While Dick Mills has popularized some aspects of the Momentum Pitching method, he is also seeking to monetize it, and has IMO taken it just far enough to achieve that goal. This (money) is something that Rushall doesn’t seem to be primarily concerned with (although he does sell his e-books online) -which explains his willingness to give time and information away freely.

I would love to discuss the concept of hip / shoulder separation with you. Thus far, I have found that only Tom House’s research makes the assertion that hip/shoulder separation is of value in developing velocity in overhand throwing.

If you know of any other research which shows this, please forward it.

My problem with House’s research is that it was non-scientific and self serving; “reaching” for conclusions by creating experiments in non-high velocity throwing contexts (using throws from the knee etc.) which support preconceived ideas, as opposed to measuring phenomena during high velocity pitching and proving them theories by excluding the possibility of OTHER FACTORS supporting a theory.

As you point out, there are examples of guys who generate high velocity throws with and without ‘separation’. And in case of the hip / shoulder separation argument, if House’s research, which is ignored or rejected by the academic and scientific community as flawed and invalid, is the only research in support of the theory, but other explanations may exist, then we would all do well to avoid using the terms or at least add the disclaimer that the value of H/S Separation is disputed.

So much of what you say and your approach fits into what I believe, but references to H/S Separation are not. What other causes could explain H/S Separators’ high velocity throws? Well; are they all moving at a high rate of speed? Do they all have explosive leg drives? Do they all achieve high degrees of external rotation? There could be many factors.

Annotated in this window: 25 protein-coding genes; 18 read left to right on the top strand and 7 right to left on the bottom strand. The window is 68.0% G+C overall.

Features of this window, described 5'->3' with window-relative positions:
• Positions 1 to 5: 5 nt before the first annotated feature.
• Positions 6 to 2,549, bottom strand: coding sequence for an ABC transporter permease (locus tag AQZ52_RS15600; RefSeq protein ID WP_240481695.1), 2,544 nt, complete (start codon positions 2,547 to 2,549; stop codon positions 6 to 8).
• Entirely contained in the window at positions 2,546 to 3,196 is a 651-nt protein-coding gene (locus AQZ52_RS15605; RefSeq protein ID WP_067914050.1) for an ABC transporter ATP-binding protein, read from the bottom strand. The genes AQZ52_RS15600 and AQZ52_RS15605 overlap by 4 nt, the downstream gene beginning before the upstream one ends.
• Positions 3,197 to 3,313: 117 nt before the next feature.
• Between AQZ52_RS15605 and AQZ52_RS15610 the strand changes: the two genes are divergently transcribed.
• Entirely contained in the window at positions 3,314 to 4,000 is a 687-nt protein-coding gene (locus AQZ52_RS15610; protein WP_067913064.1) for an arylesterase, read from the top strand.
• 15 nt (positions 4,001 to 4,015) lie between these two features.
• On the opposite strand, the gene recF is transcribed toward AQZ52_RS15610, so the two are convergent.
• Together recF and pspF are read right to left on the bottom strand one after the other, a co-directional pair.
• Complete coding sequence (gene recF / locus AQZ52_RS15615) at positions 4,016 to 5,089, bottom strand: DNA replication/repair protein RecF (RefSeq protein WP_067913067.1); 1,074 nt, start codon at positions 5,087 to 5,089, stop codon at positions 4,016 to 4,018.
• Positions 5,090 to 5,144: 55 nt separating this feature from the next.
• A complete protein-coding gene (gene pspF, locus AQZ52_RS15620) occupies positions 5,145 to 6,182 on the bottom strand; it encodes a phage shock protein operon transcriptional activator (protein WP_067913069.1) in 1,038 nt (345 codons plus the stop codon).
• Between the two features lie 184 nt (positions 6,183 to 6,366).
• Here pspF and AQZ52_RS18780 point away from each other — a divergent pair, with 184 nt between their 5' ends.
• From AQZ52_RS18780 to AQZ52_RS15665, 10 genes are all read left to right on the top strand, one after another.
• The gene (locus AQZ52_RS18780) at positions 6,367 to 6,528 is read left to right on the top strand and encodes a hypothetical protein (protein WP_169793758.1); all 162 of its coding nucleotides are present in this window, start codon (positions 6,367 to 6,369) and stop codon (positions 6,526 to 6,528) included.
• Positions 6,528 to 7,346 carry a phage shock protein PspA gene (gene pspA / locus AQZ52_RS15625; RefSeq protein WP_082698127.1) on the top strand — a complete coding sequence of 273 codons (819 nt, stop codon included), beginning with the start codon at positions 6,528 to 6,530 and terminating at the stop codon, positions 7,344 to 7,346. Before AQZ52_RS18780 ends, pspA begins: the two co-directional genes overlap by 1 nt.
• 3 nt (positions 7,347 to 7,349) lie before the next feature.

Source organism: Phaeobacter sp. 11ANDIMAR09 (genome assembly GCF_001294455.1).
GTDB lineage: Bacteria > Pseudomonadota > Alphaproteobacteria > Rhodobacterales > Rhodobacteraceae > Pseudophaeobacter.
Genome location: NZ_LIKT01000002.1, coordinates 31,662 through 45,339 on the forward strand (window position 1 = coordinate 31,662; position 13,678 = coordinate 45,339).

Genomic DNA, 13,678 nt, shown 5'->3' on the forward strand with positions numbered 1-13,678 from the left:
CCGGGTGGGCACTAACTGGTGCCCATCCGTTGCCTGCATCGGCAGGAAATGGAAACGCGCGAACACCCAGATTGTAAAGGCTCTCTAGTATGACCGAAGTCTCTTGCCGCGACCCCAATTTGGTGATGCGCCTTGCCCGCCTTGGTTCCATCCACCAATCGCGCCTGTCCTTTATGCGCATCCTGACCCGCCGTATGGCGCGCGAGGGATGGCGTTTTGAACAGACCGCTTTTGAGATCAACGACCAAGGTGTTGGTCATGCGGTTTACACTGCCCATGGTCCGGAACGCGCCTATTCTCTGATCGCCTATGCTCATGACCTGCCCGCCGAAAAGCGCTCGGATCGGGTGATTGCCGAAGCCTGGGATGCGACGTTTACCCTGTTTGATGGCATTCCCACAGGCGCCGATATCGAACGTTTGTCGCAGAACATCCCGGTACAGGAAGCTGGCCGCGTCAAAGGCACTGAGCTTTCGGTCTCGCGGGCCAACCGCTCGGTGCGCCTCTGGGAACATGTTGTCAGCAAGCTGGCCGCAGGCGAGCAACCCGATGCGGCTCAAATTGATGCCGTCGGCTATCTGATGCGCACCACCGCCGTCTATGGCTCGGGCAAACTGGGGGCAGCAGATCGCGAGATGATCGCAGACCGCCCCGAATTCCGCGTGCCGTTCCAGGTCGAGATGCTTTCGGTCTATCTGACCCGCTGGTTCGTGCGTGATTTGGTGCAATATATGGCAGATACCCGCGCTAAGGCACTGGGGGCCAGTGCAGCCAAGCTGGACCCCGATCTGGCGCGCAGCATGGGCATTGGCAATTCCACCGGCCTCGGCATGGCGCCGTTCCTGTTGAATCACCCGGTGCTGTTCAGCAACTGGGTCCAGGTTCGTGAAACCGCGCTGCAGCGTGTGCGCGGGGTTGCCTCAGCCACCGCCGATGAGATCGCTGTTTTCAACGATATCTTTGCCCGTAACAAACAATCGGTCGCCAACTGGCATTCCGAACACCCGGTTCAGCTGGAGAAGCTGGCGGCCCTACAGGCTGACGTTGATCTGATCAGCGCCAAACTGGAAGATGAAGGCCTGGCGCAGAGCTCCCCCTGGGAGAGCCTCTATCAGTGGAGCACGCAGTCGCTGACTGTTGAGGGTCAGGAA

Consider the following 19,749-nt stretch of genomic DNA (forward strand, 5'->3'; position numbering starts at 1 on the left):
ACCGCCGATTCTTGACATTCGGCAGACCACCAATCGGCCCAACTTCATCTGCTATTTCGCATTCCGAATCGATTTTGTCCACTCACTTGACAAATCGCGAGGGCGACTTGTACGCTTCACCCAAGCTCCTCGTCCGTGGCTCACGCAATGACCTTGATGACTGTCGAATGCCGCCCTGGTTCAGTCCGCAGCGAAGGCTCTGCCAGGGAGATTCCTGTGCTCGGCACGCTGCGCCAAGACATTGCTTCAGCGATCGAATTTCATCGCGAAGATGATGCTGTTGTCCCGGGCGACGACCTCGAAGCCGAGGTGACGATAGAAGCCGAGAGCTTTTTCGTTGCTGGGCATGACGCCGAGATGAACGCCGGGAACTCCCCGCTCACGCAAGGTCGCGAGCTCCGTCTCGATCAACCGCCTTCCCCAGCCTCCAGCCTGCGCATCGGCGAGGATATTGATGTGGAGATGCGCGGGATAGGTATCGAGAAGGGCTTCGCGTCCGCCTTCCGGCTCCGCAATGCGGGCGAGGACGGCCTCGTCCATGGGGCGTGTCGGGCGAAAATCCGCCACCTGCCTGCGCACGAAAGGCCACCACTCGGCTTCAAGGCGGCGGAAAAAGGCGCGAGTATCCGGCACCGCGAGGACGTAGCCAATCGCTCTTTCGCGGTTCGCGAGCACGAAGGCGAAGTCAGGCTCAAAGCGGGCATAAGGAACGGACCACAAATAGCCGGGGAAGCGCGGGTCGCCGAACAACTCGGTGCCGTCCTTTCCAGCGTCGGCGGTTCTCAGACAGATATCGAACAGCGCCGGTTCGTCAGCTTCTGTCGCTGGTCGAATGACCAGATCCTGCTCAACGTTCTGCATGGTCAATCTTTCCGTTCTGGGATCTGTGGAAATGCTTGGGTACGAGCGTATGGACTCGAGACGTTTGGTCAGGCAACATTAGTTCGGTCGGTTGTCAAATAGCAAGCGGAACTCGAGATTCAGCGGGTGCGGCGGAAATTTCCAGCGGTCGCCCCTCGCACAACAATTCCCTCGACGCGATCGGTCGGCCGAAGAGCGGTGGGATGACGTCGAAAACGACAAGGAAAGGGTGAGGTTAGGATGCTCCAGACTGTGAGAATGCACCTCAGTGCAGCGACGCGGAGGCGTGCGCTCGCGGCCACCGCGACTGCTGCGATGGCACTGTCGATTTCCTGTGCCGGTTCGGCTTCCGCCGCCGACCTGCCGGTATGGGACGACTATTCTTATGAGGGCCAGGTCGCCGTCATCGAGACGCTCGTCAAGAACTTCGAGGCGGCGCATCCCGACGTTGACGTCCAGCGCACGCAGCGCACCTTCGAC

The MP approach to H/S Separation suggests that there is no anatomical leverage that can be applied through the mid section and that while a small amount of separation may exist between the the timing of hip and shoulder rotation, making a conscious effort to separate is not safe. Rushall suggests that injuries to the back and spine are possible if this is promoted and strives for. My literature search of research on extreme torsion of the hips and waist confirms this fear.

Anyway, nice work and please let me know if there is any research which has been peer reviewed and accepted by the medical / research / scientific community which corroborates the H/S Separation theory.

Thanks so much. And please feel free to call.

Chris Marchi
East Boston, MA
617-417-2093

Reply

    Thanks for sharing your approach. Hip to shoulder separation was popularized with Tom House but there is another study besides his Velocity Study that supports it.

    If pitch cycle time is normalized such that 0% represents foot contact (FC) and 100% represents ball release (BR), the instant of peak pelvis rotation velocity is between 28% and 35%, and the instant of peak upper trunk rotation velocity is between 47% and 53%, with a separation of approximately 18% to 22%. Although Matsuo et al did not directly measure this separation timing, the high-velocity group had a separation-timing mean difference of 23%, whereas the low- velocity group had a mean difference of 17%. Stodden et al also found, when analyzing pitcher variations, that the pelvis orientation at the times of maximum shoulder external rotation (MER) and BR and the proper rotational velocities of the pelvis and upper trunk translated into higher ball velocities. – Baseball Pitching Biomechanics in Relation to Injury Risk and Performance – Dave Forten – baugh, MS, Glenn S. Fleisig, PhD,* and James R. Andrews, MD. – Sports Health. 2009 July; 1(4): 314–320.

    In my own data collection through my 3X Evaluation System of about 150 professional pitchers I have found an average separation timing of .1 second. This is the margin of time it takes for the shoulders to open after the hips have opened. Also in my data collection of low velocity pitchers throw my 3X Velocity Camp database I have an average separation timing of .06. That is a significant marginal difference of when the hips and shoulders open compared to a low velocity and high velocity pitcher.

    Reply